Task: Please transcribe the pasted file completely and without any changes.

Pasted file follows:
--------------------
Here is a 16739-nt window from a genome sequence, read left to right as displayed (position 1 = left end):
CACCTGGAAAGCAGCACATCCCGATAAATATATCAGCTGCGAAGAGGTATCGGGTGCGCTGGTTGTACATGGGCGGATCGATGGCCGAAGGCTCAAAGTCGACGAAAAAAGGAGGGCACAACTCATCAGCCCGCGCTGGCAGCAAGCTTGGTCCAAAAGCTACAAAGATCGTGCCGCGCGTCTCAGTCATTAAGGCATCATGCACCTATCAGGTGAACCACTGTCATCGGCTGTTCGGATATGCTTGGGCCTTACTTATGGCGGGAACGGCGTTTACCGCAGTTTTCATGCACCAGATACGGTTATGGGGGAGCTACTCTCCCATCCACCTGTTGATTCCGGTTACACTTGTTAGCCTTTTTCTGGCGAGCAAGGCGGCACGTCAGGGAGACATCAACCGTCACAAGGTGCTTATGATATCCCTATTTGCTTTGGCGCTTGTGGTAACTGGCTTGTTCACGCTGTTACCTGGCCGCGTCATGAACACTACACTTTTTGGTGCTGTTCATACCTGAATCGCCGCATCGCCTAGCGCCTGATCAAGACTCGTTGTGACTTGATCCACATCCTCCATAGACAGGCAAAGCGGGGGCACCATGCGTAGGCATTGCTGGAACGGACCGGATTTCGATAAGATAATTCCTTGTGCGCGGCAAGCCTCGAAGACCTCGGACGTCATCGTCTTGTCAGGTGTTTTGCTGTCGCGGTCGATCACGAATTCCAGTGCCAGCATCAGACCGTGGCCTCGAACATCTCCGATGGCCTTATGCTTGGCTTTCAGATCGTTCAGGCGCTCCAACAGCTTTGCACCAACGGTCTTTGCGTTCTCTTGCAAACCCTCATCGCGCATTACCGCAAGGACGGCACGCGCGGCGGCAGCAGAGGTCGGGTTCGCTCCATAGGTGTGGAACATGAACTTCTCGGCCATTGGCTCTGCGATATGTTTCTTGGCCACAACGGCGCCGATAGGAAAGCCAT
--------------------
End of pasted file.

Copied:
Here is a 16739-nt window from a genome sequence, read left to right as displayed (position 1 = left end):
CACCTGGAAAGCAGCACATCCCGATAAATATATCAGCTGCGAAGAGGTATCGGGTGCGCTGGTTGTACATGGGCGGATCGATGGCCGAAGGCTCAAAGTCGACGAAAAAAGGAGGGCACAACTCATCAGCCCGCGCTGGCAGCAAGCTTGGTCCAAAAGCTACAAAGATCGTGCCGCGCGTCTCAGTCATTAAGGCATCATGCACCTATCAGGTGAACCACTGTCATCGGCTGTTCGGATATGCTTGGGCCTTACTTATGGCGGGAACGGCGTTTACCGCAGTTTTCATGCACCAGATACGGTTATGGGGGAGCTACTCTCCCATCCACCTGTTGATTCCGGTTACACTTGTTAGCCTTTTTCTGGCGAGCAAGGCGGCACGTCAGGGAGACATCAACCGTCACAAGGTGCTTATGATATCCCTATTTGCTTTGGCGCTTGTGGTAACTGGCTTGTTCACGCTGTTACCTGGCCGCGTCATGAACACTACACTTTTTGGTGCTGTTCATACCTGAATCGCCGCATCGCCTAGCGCCTGATCAAGACTCGTTGTGACTTGATCCACATCCTCCATAGACAGGCAAAGCGGGGGCACCATGCGTAGGCATTGCTGGAACGGACCGGATTTCGATAAGATAATTCCTTGTGCGCGGCAAGCCTCGAAGACCTCGGACGTCATCGTCTTGTCAGGTGTTTTGCTGTCGCGGTCGATCACGAATTCCAGTGCCAGCATCAGACCGTGGCCTCGAACATCTCCGATGGCCTTATGCTTGGCTTTCAGATCGTTCAGGCGCTCCAACAGCTTTGCACCAACGGTCTTTGCGTTCTCTTGCAAACCCTCATCGCGCATTACCGCAAGGACGGCACGCGCGGCGGCAGCAGAGGTCGGGTTCGCTCCATAGGTGTGGAACATGAACTTCTCGGCCATTGGCTCTGCGATATGTTTCTTGGCCACAACGGCGCCGATAGGAAAGCCAT